(Originally Written in 2015 for context)
In this day and age, normal is weird. What defines weirdness, really? Thirty years ago it may have been to be a person who wore hipster glasses that had tape in the center or suspenders, a nerd. Maybe, it was that one kid in the background that gave people odd looks but never said anything to anyone. Maybe, it was the woman that had fifteen cats and never married.
But what about now… with the 90s came the unorthodoxy era; grunge-style dominated, and conforming to the art of not conforming became the goal. If you were different, you were now celebrated. This practice has only increased in the millennium years and now the 2010s.
If you are a crazy cat woman, that’s okay because the internet loves cats. If you are nerdy, you can rest easy, because there are hipsters, bronies, otakus, mathletes, Goths, and more you can fit yourself into. If you are a guy who likes Barbies or a girl who likes GI Joe, that’s okay too, because who cares what others think.
I am weird; I know it. I was born with an old-soul and have always related better to adults than kids my age. I love Jesus, cats, anime, the 1920s, cameo, antiques, dresses, lace, the Saints, the Big Bang Theory, thrift stores, and I make cookies and muffins for a living, but to many people, that’s not weird. That’s just who I am.
I am weird; by the year 2006, I became aware that my personality wasn’t my only one. When my friends began bringing up the names “Xena,” “Rin,” and “Nicki” again and again and blacking out occurred more than once a day, I knew I was weird. But to some, that’s not weird. It’s DID, dissociative identity disorder.
I am weird; my father has so many ethnicities in his blood—mainly European—that they categorize me as Caucasian, but my mom is a native-born Mexican. So with my blond hair and blue-green eyes, I am the “whitest” half-Mexican my friends have ever seen and many acquaintances have questioned my ethnicity when it is mentioned. Still, even this to many isn’t weird. More and more people are coming to be identified as half this and half that, or a quarter this, an eighth that…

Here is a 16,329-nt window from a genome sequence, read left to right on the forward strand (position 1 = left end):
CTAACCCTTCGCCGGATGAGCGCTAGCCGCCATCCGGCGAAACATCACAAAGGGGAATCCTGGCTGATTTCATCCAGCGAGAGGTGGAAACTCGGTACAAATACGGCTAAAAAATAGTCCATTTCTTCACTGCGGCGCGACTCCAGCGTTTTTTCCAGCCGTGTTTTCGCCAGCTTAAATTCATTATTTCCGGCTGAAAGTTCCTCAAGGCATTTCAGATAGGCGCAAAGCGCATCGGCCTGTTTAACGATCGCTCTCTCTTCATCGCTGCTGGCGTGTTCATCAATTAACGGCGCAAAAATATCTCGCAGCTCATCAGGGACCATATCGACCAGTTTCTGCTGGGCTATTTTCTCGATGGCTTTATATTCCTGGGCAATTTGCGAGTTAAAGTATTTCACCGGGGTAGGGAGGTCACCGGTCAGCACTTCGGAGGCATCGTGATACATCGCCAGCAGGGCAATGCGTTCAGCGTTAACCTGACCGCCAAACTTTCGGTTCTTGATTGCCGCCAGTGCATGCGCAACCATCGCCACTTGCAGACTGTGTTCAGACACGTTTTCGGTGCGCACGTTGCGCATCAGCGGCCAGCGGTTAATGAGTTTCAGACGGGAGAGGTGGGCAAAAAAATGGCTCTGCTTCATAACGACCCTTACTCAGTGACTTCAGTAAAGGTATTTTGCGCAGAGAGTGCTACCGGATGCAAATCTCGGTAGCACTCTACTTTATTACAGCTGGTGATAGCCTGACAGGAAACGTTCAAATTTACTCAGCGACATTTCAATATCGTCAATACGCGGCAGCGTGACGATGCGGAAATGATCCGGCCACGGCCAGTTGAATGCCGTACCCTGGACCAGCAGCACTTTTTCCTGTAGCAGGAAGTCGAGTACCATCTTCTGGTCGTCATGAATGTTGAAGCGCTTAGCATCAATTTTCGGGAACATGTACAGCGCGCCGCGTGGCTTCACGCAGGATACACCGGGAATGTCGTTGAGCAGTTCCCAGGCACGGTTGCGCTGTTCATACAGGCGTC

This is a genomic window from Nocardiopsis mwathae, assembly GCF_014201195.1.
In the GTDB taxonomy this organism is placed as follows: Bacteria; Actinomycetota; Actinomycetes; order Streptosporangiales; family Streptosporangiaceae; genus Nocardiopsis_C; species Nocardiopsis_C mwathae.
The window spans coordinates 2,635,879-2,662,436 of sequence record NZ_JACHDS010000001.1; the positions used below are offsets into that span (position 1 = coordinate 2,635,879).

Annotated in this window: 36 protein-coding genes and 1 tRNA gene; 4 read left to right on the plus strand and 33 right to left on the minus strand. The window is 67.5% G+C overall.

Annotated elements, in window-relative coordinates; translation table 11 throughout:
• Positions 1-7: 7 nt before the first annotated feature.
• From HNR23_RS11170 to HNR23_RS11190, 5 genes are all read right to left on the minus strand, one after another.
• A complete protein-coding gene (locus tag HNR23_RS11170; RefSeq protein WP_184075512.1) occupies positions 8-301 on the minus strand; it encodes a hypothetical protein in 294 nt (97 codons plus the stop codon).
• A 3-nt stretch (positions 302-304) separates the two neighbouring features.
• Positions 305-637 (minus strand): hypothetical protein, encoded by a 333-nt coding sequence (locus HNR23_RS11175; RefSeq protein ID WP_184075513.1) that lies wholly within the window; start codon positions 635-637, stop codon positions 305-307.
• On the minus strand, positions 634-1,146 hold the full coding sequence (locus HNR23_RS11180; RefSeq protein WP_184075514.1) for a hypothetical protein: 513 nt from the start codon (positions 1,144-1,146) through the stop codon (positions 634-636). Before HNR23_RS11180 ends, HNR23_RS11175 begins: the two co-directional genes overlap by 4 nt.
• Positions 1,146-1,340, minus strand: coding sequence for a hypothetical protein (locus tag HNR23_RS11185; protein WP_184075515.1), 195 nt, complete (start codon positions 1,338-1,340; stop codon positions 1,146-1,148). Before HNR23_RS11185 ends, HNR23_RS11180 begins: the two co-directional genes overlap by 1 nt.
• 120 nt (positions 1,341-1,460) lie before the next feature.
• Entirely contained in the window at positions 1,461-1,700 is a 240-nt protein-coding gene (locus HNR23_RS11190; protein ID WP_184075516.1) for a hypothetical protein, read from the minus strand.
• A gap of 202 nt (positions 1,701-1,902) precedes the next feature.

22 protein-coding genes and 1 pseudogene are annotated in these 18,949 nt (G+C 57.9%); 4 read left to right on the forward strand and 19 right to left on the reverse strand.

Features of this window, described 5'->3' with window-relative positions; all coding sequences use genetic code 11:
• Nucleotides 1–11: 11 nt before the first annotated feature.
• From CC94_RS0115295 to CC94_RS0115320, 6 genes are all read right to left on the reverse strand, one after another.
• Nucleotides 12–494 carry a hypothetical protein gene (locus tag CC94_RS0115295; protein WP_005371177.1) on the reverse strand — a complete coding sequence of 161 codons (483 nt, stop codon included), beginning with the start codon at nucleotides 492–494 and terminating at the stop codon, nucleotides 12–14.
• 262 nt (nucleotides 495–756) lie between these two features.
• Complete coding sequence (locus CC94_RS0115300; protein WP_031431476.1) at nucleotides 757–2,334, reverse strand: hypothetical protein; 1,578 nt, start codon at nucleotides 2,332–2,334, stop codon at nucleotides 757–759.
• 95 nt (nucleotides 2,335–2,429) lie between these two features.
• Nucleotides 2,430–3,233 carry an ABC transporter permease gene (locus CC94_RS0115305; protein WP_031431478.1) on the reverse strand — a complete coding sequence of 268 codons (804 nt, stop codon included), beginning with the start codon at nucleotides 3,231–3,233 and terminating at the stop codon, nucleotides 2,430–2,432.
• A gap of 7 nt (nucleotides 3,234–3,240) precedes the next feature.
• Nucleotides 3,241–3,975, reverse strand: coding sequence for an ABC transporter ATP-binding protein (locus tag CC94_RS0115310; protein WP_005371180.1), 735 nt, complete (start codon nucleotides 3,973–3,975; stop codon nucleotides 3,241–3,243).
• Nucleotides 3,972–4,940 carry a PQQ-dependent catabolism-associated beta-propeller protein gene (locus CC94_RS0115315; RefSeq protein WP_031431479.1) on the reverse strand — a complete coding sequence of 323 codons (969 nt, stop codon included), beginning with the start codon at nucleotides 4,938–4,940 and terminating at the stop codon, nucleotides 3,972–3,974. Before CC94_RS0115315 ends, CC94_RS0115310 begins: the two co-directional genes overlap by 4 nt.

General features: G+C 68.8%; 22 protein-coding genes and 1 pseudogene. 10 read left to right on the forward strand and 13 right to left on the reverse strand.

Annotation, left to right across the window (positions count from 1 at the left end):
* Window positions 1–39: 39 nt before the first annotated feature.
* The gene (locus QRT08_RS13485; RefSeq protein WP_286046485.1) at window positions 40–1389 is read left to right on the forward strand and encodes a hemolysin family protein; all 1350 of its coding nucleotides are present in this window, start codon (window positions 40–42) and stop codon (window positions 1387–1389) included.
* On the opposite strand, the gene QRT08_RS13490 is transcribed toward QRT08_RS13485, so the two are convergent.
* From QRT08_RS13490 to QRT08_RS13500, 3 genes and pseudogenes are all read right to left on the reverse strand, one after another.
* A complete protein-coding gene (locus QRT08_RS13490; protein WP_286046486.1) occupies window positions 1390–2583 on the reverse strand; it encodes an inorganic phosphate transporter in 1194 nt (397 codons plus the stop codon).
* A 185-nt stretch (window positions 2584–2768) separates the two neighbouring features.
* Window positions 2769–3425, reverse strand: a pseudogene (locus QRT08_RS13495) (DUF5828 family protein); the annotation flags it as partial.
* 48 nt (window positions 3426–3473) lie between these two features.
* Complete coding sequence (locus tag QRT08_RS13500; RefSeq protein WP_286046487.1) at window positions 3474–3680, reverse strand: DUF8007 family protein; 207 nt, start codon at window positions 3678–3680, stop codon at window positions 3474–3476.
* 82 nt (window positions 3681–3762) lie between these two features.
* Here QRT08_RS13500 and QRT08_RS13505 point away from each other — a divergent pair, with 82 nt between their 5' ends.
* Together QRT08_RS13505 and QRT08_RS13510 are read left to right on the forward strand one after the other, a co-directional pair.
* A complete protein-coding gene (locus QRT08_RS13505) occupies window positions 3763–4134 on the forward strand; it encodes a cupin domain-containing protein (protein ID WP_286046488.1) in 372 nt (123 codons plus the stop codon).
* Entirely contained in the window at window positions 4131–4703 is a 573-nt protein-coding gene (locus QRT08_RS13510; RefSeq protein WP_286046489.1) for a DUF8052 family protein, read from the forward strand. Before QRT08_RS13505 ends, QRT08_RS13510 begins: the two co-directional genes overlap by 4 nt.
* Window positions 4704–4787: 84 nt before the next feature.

I am weird, but to many, I am not weird. In fact, to many, I’m rather normal. But then what is normal, really? We are a generation so defined in not being defined that the term normal is no longer a term used to generalize an accepted group of individuals anymore. White isn’t white, and black isn’t black. The line between normal and weird is now grey.
Some may say that normal is to have common courtesy, common sense, or even a common calling. But common courtesy isn’t so common anymore, not in a society where men, opening doors for women, is now sexist and not when a “God Bless You” in response to a sneeze is considered religious intolerance. Common sense is almost non-existent, when warning labels telling people not to siphon gas with their mouths or not to sleep with a hair dryer left on are needed. Even a common calling isn’t present; we are about as unified as a nation as there are different people in it. Each person supports one interest or another, but if we are unified at all, it is in the fact that we are all equally so different.
So what is normal? Really, what is normal; because it isn’t like the dictionary may have defined as usual, natural, or ordinary. Nowadays, there is nothing ordinary about being “normal” because being normal now is to be weird, to be diverse, to be yourself. So really, normal… is weird.